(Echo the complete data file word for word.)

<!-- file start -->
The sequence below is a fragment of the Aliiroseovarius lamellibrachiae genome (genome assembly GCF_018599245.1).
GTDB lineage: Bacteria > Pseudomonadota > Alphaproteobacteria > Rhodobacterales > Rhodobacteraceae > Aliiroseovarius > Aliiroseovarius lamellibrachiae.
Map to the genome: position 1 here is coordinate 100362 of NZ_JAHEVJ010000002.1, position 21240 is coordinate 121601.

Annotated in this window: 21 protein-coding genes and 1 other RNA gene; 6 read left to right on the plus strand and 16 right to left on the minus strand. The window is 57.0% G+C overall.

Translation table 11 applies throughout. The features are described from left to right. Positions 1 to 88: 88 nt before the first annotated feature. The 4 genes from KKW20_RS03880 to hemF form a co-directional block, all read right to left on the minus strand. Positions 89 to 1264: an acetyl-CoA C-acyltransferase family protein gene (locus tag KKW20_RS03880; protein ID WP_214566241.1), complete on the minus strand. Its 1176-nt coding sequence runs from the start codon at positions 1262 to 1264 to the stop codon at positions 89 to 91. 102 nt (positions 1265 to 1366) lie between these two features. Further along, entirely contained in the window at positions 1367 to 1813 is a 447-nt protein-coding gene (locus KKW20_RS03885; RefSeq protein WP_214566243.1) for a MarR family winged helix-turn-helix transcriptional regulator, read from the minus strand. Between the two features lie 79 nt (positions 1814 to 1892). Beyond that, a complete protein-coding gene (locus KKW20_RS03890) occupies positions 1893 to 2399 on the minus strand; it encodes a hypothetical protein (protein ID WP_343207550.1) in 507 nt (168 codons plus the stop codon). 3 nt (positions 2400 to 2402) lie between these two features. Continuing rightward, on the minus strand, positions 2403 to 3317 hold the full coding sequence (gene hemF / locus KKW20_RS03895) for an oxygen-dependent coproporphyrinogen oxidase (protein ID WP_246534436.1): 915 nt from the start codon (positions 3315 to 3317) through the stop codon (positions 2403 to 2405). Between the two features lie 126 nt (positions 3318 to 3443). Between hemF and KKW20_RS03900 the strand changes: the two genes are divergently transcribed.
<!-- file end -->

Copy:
The sequence below is a fragment of the Aliiroseovarius lamellibrachiae genome (genome assembly GCF_018599245.1).
GTDB lineage: Bacteria > Pseudomonadota > Alphaproteobacteria > Rhodobacterales > Rhodobacteraceae > Aliiroseovarius > Aliiroseovarius lamellibrachiae.
Map to the genome: position 1 here is coordinate 100362 of NZ_JAHEVJ010000002.1, position 21240 is coordinate 121601.

Annotated in this window: 21 protein-coding genes and 1 other RNA gene; 6 read left to right on the plus strand and 16 right to left on the minus strand. The window is 57.0% G+C overall.

Translation table 11 applies throughout. The features are described from left to right. Positions 1 to 88: 88 nt before the first annotated feature. The 4 genes from KKW20_RS03880 to hemF form a co-directional block, all read right to left on the minus strand. Positions 89 to 1264: an acetyl-CoA C-acyltransferase family protein gene (locus tag KKW20_RS03880; protein ID WP_214566241.1), complete on the minus strand. Its 1176-nt coding sequence runs from the start codon at positions 1262 to 1264 to the stop codon at positions 89 to 91. 102 nt (positions 1265 to 1366) lie between these two features. Further along, entirely contained in the window at positions 1367 to 1813 is a 447-nt protein-coding gene (locus KKW20_RS03885; RefSeq protein WP_214566243.1) for a MarR family winged helix-turn-helix transcriptional regulator, read from the minus strand. Between the two features lie 79 nt (positions 1814 to 1892). Beyond that, a complete protein-coding gene (locus KKW20_RS03890) occupies positions 1893 to 2399 on the minus strand; it encodes a hypothetical protein (protein ID WP_343207550.1) in 507 nt (168 codons plus the stop codon). 3 nt (positions 2400 to 2402) lie between these two features. Continuing rightward, on the minus strand, positions 2403 to 3317 hold the full coding sequence (gene hemF / locus KKW20_RS03895) for an oxygen-dependent coproporphyrinogen oxidase (protein ID WP_246534436.1): 915 nt from the start codon (positions 3315 to 3317) through the stop codon (positions 2403 to 2405). Between the two features lie 126 nt (positions 3318 to 3443). Between hemF and KKW20_RS03900 the strand changes: the two genes are divergently transcribed.